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6 Weeks After – All Calm and Serene (?!?)-->
What started out 10 weeks ago has evolved, and it is time to end the story. The journey has been an interesting and sometimes confusing one, but this is “not the end. It is not even the beginning of the end. It is the end of the beginning”. Plans are in place for further functional deliveries to add to the information in the Data Warehouse. That story is for another time, but this part concludes, with a significant software implementation at the end of June, partly beginning to incrementally deliver the next stages …………..
When I started writing this ‘story’, some 10 weeks ago, I had no idea where it would lead. Initially a week in arrears, there was a real prospect that the proposed go-Live date would not hold – writing a week behind allowed for contingencies, certainly in the early weeks. However, now code has entered into the PROD environment, and some subsequent fixes have been applied as time has progressed. Initial difficulties have been overcome, existing code has been amended, partly to accommodate future deliveries (i.e. those adding new functionality after the delivery described in the main in these articles – that of 14th May 2013).
A planned release in mid-June was slightly delayed, but still occurred within June – 27th June to be precise, so just made it within the calendar month – and this both fixed and was seen to fix a number of items. This is just as well as the number of unresolved items had been creeping up. As at this point in time, many of the items outstanding have a little ‘story’, but the current PROD and future PROD items, a third of the total, will be implemented in the next 4 weeks. The figures are now beginning to look healthy!
It is progressing, and almost time to say that this delivery has been complete. However, one of the real difficulties with a Data Warehouse is that the information is now made available, quite often data that was not previously readily to hand. A cracking definition of a Data Warehouse is “a data repository that enables the user base to ask the kind of questions that they did not know they needed to ask” (with the definition kindly provided by Brett Gonzales). The more that is available, the more interesting questions that are actually asked, and the more that it found could be asked (if slightly different or more data items were available). So requests to add a new measure, amend the data presentation or combine information will often follow.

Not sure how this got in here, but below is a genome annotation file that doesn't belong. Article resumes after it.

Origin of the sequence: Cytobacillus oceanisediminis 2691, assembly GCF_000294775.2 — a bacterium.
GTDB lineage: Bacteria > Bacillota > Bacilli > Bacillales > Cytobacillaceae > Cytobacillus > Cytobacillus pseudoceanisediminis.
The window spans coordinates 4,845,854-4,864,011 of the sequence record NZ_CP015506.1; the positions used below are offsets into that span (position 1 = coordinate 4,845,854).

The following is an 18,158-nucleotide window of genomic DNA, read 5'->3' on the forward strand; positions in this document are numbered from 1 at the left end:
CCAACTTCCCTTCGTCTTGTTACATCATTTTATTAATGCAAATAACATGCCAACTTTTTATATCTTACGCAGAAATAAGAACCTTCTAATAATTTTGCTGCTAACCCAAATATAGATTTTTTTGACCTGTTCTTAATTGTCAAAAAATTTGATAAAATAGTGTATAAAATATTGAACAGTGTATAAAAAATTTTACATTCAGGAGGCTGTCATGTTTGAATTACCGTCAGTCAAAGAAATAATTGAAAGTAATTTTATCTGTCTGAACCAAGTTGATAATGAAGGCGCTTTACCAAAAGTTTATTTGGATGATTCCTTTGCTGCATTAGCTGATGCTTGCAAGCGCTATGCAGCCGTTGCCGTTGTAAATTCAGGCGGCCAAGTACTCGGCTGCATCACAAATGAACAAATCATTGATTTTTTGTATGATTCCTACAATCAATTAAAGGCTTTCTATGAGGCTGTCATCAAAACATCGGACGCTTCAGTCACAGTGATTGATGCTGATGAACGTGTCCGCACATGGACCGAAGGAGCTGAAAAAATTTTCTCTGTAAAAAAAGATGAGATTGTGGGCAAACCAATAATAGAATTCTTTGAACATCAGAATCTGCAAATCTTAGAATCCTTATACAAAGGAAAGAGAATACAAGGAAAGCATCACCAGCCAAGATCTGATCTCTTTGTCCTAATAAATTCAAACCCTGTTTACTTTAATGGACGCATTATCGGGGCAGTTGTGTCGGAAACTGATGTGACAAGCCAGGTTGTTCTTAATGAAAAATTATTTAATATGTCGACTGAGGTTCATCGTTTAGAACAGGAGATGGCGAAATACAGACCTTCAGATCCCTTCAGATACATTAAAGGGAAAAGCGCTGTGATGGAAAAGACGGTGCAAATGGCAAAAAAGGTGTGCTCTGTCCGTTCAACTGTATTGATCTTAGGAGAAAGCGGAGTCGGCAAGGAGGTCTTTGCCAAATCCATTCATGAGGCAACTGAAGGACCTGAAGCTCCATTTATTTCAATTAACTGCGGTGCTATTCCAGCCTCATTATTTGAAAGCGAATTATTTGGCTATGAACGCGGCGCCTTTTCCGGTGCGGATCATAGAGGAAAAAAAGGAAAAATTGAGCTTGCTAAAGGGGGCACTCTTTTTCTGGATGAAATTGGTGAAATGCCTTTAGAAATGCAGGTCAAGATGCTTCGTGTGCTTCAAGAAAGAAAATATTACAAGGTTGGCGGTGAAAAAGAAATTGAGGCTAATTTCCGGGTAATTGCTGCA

“The user base is always right” is an interesting concept to live by, and this has a special addendum that should always be applied: “The user base is always right – even when they are wrong!” Some of the ‘defects’ raised were because there was a change of mind from business users. In one instance, they changed their mind about the names of two input files, and then changed it back to the original. The key factor is that real and perceived difficulties have for the most part been addressed, and the delivered solution gives real tangible business benefit. Some of this is only applicable once a year, but when the information to produce business trends is required, it is now available, in a common format for the five discrete market sectors. At “the touch of a button”.
So, it only remains to combine the ‘previous’ and ‘current’ from the defect list and label as ‘previous’, rename ‘future’ as ‘current’, and add new columns for ‘future and the whole process starts again. It is truly groundhog day!
Thanks for travelling with me on this journey. There was a brief period of time in the main go-Live week that I wondered how I was going to share really bad news with you. In the end it was not necessary. But I think you will agree, it has been an interesting journey.
Peter Morgan is a testing professional who has been involved in the ICT industry for more than 30 years, and worked in the freelance marketplace for much of that time. His time has sometimes moved from testing to ‘development’, but he would add “always using the mindset of a tester”. He is passionate about testing and a firm advocate of testing qualifications. An enthusiastic speaker and author, Peter tries to base his output on hands-on experience, attempting to relate fine sounding ideas back to how it will affect Joe or Jane Tester in their everyday working lives in the war of attrition that we call software testing.
Peter is also one of the 2013 EuroSTAR Community Leaders.